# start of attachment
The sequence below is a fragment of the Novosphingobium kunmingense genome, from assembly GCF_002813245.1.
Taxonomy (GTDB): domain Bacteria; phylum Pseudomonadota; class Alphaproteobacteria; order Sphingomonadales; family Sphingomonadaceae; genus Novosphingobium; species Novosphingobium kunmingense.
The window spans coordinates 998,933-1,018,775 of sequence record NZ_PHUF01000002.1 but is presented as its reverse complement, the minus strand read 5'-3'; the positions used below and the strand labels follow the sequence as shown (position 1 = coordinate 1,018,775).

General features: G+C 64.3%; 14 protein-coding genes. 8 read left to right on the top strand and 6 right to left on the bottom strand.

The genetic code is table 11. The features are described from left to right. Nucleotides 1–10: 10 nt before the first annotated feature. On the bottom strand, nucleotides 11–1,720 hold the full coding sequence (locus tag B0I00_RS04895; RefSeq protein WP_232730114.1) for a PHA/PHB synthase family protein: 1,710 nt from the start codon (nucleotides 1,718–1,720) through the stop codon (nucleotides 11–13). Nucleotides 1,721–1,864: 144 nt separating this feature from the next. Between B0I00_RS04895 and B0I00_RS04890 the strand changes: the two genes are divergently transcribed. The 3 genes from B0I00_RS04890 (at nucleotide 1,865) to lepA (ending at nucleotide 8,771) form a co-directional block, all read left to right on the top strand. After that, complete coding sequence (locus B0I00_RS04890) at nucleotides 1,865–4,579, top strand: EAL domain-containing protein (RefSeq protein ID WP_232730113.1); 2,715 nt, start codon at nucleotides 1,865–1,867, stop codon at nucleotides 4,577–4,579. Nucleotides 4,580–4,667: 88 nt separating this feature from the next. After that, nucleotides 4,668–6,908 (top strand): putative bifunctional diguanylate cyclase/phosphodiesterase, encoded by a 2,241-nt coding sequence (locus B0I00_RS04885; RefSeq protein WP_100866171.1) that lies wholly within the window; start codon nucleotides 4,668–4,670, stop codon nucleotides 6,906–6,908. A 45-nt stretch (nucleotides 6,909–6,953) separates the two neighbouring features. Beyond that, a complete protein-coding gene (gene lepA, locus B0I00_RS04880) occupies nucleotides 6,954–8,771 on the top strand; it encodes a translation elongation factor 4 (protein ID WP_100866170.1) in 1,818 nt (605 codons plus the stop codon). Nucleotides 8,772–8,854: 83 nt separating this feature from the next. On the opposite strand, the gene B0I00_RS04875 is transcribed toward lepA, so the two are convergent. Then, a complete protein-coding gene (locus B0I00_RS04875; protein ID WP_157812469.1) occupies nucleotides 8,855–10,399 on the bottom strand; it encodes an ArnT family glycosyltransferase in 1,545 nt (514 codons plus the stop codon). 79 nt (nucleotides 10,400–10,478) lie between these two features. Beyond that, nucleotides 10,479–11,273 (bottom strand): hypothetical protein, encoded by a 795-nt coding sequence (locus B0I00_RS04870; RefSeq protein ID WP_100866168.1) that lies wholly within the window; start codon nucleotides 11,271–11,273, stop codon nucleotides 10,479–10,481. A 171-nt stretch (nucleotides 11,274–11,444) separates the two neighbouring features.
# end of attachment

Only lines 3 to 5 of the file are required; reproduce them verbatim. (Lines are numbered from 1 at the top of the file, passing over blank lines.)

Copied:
The window spans coordinates 998,933-1,018,775 of sequence record NZ_PHUF01000002.1 but is presented as its reverse complement, the minus strand read 5'-3'; the positions used below and the strand labels follow the sequence as shown (position 1 = coordinate 1,018,775).

General features: G+C 64.3%; 14 protein-coding genes. 8 read left to right on the top strand and 6 right to left on the bottom strand.

The genetic code is table 11. The features are described from left to right. Nucleotides 1–10: 10 nt before the first annotated feature. On the bottom strand, nucleotides 11–1,720 hold the full coding sequence (locus tag B0I00_RS04895; RefSeq protein WP_232730114.1) for a PHA/PHB synthase family protein: 1,710 nt from the start codon (nucleotides 1,718–1,720) through the stop codon (nucleotides 11–13). Nucleotides 1,721–1,864: 144 nt separating this feature from the next. Between B0I00_RS04895 and B0I00_RS04890 the strand changes: the two genes are divergently transcribed. The 3 genes from B0I00_RS04890 (at nucleotide 1,865) to lepA (ending at nucleotide 8,771) form a co-directional block, all read left to right on the top strand. After that, complete coding sequence (locus B0I00_RS04890) at nucleotides 1,865–4,579, top strand: EAL domain-containing protein (RefSeq protein ID WP_232730113.1); 2,715 nt, start codon at nucleotides 1,865–1,867, stop codon at nucleotides 4,577–4,579. Nucleotides 4,580–4,667: 88 nt separating this feature from the next. After that, nucleotides 4,668–6,908 (top strand): putative bifunctional diguanylate cyclase/phosphodiesterase, encoded by a 2,241-nt coding sequence (locus B0I00_RS04885; RefSeq protein WP_100866171.1) that lies wholly within the window; start codon nucleotides 4,668–4,670, stop codon nucleotides 6,906–6,908. A 45-nt stretch (nucleotides 6,909–6,953) separates the two neighbouring features. Beyond that, a complete protein-coding gene (gene lepA, locus B0I00_RS04880) occupies nucleotides 6,954–8,771 on the top strand; it encodes a translation elongation factor 4 (protein ID WP_100866170.1) in 1,818 nt (605 codons plus the stop codon). Nucleotides 8,772–8,854: 83 nt separating this feature from the next. On the opposite strand, the gene B0I00_RS04875 is transcribed toward lepA, so the two are convergent. Then, a complete protein-coding gene (locus B0I00_RS04875; protein ID WP_157812469.1) occupies nucleotides 8,855–10,399 on the bottom strand; it encodes an ArnT family glycosyltransferase in 1,545 nt (514 codons plus the stop codon). 79 nt (nucleotides 10,400–10,478) lie between these two features. Beyond that, nucleotides 10,479–11,273 (bottom strand): hypothetical protein, encoded by a 795-nt coding sequence (locus B0I00_RS04870; RefSeq protein ID WP_100866168.1) that lies wholly within the window; start codon nucleotides 11,271–11,273, stop codon nucleotides 10,479–10,481. A 171-nt stretch (nucleotides 11,274–11,444) separates the two neighbouring features.